The second case comes out of the Fifth Circuit. In this case, the plaintiff was an operator for Jacobs Field Services North America, a company performing general construction and construction-related services, industrial maintenance, and plant operations for chemical refining companies throughout the Gulf Coast region. The job of an operator meant working on the high-speed gallon line most often. The job duties involved climbing, balancing, stooping, kneeling, pulling, pushing, lifting, grasping, and using tools. In the year leading up to his termination, the plaintiff experienced numerous health problems including carpal tunnel syndrome, neck pain, back pain and weakness in the legs thereby making it not possible for him to perform his job. After an extended sick leave, the plaintiff tried to return to work with a limited duty release but the superintendent informed the plaintiff that no limited or light duty work was available at that time and that he could not return to work until he obtained a full medical release. The plaintiff after receiving this notification return to the plan and attempted to enter the plant but since his badge had been deactivated he could not enter. Instead, he followed another vehicle into the plant (the plaintiff knew that such a practice was against company policy). A subsequent meeting between the plaintiff and two employees of the defendant led to the plaintiff being terminated for violating this company policy. He filed suit alleging discrimination based on the ADA as well as retaliation.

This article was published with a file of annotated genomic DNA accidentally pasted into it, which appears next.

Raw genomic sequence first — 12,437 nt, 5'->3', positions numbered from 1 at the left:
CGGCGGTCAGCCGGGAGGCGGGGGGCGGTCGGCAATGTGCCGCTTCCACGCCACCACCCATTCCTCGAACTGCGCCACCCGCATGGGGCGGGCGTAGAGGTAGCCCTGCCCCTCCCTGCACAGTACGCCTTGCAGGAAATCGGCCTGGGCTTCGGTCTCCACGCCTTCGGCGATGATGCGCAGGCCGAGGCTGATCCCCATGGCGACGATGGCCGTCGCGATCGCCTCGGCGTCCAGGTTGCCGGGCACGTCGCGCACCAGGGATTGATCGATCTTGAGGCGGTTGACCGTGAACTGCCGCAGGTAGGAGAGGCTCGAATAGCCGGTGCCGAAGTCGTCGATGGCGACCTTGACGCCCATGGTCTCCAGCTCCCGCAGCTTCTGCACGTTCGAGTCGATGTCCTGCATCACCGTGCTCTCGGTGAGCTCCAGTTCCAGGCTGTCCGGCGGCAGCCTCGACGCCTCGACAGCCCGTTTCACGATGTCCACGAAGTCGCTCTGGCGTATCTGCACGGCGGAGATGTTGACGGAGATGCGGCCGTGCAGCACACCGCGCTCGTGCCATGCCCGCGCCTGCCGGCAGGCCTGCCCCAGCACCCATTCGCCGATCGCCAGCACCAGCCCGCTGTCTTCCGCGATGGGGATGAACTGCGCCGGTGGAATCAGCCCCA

You’ll find the recitation of the facts in this case, which was not selected for publication in the federal reporter, at Hammond v. Jacobs Field Services 2012 WL 6033078 (5th Cir., December 5, 2012).

The court found that due to the nature of the operator position and the plaintiff’s disabilities, the plaintiff was not qualified for his position because he could not do the essential functions of the job with or without reasonable accommodations and granted summary judgment to the defendant. Id. at *3. However, retaliation matter was a completely different story. First, the plaintiff engaged in protected activity when he requested accommodation for a disability shortly before being terminated. Id. at *5. Second, while it is true that the plaintiff followed a car into the plant, the evidence was such that such a practice was not unusual and the company frequently looked the other way. Id. Accordingly, the court reversed the grant of summary judgment with respect to the ADA retaliation claim and remanded it for further proceedings. Id.